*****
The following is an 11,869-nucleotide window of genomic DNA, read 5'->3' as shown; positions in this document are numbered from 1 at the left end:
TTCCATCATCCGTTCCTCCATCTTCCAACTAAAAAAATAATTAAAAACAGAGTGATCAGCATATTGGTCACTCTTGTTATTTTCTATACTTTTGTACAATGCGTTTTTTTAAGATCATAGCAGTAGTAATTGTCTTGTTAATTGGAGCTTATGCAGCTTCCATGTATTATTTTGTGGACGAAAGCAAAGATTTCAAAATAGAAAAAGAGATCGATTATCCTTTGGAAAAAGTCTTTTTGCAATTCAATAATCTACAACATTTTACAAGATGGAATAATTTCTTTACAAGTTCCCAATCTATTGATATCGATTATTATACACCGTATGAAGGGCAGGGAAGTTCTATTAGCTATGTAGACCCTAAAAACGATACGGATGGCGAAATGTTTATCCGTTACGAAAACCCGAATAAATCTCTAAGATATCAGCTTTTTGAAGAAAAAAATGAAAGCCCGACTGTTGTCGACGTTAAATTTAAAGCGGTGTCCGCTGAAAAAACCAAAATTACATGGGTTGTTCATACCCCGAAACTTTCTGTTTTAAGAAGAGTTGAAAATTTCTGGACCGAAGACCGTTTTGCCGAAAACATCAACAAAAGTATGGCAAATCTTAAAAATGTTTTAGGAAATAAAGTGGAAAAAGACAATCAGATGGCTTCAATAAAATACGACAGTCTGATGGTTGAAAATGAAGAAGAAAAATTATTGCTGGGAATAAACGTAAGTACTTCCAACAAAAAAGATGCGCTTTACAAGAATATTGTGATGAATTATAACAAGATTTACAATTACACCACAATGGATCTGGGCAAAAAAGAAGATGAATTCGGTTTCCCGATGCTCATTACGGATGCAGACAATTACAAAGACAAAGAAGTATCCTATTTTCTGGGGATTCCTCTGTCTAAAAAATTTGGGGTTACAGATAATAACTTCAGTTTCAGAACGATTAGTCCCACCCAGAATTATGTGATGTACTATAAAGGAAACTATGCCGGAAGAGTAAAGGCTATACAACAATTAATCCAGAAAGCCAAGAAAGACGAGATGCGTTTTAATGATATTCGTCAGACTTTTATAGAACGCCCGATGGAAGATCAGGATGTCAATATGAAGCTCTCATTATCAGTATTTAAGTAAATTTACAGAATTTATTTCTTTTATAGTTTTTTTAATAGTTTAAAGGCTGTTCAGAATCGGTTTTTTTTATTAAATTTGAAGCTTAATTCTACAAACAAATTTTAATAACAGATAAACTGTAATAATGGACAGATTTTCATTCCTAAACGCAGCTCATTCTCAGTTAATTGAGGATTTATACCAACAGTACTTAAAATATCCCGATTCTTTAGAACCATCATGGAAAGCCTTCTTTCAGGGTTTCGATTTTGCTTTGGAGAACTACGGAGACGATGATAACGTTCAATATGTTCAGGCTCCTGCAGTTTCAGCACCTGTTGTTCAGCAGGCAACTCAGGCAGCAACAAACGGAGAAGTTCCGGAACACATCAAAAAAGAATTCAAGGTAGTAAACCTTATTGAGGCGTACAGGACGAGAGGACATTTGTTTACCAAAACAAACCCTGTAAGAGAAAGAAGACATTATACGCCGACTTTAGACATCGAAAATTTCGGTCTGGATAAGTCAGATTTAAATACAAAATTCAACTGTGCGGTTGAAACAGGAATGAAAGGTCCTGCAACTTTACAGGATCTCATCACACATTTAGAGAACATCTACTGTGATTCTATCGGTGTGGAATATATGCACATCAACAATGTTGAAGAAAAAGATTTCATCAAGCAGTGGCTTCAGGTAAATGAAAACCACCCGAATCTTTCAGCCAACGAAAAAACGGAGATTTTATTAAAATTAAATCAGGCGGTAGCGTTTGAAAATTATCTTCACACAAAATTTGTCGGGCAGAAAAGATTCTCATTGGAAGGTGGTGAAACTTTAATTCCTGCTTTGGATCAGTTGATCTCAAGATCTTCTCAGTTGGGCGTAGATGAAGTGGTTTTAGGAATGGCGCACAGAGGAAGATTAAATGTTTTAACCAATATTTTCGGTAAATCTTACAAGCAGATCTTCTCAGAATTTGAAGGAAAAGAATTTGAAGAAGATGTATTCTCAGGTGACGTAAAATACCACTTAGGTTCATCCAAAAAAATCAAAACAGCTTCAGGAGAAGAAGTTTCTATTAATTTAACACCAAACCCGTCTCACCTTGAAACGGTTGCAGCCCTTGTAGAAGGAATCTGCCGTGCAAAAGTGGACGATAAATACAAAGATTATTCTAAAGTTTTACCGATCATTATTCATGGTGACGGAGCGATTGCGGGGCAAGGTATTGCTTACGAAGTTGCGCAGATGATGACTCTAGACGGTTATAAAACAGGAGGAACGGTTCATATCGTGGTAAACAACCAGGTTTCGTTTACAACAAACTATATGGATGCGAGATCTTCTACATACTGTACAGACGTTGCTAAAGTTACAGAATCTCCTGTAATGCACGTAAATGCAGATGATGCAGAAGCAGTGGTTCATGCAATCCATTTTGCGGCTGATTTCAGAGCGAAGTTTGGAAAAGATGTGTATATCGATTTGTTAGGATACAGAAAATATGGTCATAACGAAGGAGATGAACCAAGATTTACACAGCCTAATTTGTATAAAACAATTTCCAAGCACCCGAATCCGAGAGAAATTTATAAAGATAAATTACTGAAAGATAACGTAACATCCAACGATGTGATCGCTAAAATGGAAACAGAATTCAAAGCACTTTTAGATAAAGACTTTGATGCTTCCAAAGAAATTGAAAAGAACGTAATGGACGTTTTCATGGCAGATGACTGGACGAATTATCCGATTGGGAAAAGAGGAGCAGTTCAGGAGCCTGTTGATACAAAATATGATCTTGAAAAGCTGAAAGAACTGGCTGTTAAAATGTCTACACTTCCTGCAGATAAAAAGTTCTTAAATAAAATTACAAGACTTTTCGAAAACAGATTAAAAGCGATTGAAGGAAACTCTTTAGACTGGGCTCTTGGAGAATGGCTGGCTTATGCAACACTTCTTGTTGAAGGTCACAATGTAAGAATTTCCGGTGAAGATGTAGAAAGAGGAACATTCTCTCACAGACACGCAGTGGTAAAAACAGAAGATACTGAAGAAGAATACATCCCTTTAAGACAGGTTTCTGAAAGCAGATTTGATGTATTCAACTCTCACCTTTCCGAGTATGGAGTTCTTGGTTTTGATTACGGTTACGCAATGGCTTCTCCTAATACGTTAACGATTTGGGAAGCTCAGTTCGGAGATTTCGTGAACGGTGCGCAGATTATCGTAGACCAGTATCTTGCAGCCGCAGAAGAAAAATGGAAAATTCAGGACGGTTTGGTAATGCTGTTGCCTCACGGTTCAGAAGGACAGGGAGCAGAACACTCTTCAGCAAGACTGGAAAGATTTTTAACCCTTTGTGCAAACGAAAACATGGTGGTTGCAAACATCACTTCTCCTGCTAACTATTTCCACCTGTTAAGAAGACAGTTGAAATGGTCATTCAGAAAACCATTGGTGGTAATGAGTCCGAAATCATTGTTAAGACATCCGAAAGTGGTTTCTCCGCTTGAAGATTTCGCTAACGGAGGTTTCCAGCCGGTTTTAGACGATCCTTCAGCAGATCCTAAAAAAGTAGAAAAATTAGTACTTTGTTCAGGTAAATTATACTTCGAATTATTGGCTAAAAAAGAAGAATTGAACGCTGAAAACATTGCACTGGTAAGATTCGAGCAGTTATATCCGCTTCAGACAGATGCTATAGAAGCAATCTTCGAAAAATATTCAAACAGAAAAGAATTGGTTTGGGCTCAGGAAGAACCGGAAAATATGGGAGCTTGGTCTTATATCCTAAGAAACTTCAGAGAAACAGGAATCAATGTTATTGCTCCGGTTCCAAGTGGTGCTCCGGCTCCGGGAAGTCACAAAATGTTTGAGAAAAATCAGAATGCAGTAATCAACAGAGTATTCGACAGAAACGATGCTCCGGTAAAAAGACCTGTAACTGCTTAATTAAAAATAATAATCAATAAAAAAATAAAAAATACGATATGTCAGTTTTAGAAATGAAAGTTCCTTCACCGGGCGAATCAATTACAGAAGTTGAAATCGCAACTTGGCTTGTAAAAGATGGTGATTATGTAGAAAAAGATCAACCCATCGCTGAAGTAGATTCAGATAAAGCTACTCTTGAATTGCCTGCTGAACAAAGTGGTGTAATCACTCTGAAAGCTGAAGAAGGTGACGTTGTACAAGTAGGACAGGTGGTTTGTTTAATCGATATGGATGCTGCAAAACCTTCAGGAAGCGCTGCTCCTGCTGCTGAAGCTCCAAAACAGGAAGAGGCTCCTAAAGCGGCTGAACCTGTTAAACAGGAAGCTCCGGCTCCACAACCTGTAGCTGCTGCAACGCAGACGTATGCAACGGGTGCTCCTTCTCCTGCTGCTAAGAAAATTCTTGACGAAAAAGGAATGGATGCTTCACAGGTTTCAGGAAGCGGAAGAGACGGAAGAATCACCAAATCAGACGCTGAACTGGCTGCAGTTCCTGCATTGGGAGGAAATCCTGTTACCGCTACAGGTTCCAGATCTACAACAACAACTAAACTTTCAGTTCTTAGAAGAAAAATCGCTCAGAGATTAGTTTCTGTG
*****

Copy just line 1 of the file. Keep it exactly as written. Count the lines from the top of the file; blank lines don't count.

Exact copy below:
The following is an 11,869-nucleotide window of genomic DNA, read 5'->3' as shown; positions in this document are numbered from 1 at the left end: